Recently, Arctic Circle commented that although the route has experienced an increased economic growth the last years, it affects population, as many are those who are moving out.
Specifically, participating in the council were government representatives of the eight Arctic States, business representatives, as well as representatives of the indigenous Permanent Participants, and the Councils’ respective Working Groups.
Earlier this year, the two councils signed a Memorandum of Understanding, setting the base on how the two Councils can better cooperate on their shared goals.
The meeting is a step towards the cooperation between the two councils and focused on common Arctic issues, including marine transportation and blue economy, telecommunications connectivity, responsible resource development and mainstreaming biodiversity, as well as on responsible investments and corporate social responsibility.
The issues that were discussed during the meeting mark the current challenges that the Arctic faces, given that the Arctic is a sensitive area that has to be protected.
States Ambassador Einar Gunnarsson, Chair of the Arctic Council’s Senior Arctic Officials commented
The overarching theme of our Arctic Council Chairmanship is ‘together towards a sustainable Arctic’ and by definition this includes environmental, social and economic efforts. The Arctic Council has focused much of its work on environmental protection and the well-being of Arctic inhabitants.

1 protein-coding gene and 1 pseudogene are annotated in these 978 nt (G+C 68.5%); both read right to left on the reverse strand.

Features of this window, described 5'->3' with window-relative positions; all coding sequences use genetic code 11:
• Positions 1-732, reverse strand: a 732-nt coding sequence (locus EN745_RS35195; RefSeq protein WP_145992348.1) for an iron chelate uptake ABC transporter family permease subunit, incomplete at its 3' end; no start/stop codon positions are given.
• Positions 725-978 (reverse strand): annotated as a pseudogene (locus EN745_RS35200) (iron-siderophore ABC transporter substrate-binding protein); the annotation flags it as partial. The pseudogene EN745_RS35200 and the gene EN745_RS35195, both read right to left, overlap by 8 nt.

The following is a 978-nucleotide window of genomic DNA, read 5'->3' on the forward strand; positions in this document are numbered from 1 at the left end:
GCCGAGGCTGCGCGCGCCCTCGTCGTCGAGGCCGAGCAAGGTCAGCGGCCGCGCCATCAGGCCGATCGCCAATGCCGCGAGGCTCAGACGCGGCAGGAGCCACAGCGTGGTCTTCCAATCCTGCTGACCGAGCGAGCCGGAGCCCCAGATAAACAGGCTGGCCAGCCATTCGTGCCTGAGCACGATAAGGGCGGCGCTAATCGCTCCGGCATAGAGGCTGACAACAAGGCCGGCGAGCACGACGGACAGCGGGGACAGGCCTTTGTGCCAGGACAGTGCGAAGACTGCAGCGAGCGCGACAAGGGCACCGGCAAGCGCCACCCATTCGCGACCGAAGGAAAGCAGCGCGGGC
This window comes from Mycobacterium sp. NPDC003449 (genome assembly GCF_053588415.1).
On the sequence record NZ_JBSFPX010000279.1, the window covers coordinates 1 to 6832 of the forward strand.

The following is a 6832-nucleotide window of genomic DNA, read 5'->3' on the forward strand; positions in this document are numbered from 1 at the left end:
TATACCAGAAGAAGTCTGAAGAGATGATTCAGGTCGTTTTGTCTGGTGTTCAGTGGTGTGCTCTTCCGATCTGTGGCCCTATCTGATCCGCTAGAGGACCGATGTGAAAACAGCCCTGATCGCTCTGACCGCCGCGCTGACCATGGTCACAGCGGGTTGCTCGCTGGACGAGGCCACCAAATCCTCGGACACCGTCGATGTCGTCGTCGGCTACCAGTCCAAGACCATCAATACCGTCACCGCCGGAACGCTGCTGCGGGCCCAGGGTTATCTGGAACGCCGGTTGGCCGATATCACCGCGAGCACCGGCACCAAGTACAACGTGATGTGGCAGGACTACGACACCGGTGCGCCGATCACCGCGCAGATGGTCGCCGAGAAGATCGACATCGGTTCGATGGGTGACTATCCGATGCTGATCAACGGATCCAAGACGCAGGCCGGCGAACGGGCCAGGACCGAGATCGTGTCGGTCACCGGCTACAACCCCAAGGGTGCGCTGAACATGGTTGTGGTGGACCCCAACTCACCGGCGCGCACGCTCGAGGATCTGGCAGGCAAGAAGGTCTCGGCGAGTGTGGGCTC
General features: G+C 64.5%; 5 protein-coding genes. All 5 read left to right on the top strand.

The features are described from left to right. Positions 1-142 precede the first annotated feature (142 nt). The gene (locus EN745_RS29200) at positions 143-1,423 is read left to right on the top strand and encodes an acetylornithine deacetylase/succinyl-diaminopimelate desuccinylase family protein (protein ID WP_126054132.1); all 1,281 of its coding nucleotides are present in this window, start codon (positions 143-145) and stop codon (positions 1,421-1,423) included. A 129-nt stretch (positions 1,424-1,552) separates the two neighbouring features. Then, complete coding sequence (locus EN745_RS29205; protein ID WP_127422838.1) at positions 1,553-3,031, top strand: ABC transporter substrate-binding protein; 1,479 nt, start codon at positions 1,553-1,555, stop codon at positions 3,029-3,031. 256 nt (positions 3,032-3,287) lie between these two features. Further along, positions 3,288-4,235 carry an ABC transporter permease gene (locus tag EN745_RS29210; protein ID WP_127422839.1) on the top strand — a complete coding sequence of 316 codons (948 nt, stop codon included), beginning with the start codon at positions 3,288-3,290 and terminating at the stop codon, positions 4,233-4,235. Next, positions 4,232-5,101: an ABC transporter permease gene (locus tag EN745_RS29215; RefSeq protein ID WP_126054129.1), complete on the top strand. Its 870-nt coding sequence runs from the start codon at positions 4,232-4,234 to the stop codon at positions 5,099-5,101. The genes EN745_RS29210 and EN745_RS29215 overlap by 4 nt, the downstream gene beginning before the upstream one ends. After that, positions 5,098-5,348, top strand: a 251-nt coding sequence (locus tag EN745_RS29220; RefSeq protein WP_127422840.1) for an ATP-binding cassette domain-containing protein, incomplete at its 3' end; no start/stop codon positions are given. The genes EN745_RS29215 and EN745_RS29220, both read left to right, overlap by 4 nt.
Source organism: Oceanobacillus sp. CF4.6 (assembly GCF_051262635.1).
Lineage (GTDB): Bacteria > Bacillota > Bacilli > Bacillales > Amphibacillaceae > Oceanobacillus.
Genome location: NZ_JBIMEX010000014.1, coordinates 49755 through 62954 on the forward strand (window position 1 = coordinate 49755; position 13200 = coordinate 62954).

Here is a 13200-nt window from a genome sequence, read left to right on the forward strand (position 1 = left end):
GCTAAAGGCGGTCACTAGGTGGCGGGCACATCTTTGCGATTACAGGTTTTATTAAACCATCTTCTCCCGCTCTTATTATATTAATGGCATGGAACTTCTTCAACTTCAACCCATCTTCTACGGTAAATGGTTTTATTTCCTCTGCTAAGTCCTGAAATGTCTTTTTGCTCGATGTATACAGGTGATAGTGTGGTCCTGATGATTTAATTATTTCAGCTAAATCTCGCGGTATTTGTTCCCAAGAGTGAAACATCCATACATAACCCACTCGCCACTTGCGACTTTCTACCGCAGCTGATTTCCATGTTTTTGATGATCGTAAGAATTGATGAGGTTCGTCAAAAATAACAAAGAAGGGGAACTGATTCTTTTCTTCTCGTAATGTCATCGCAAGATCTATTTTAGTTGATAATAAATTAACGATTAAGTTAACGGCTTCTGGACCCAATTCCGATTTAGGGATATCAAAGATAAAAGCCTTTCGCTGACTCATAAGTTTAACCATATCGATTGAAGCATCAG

Recently, in light of Arctic's protection, CMA CGM along with Hapag Lloyd announced that they will both end their shipments through the Northern Sea Route, to protect the environment and tackle global warming.
Heiðar Guðjónsson, Chair of the Arctic Economic Council, added that
The development of our societies and value creation in the Arctic are dependent on sustainable growth based on the scientific foundation to which the Arctic Council has contributed greatly. Arctic businesses play an important role in the development of growth, value creation, and employment opportunities in our communities.
The Arctic has been coping with many difficulties these days following climate change and global warming; In essence, a video was published by NASA and the National Snow and Ice Data Centre highlighting that Arctic ice reached its minimum extent of 1.60 million square miles (4.15 million square kilometers) on 18 September, which is the second lowest summertime extent in the satellite records.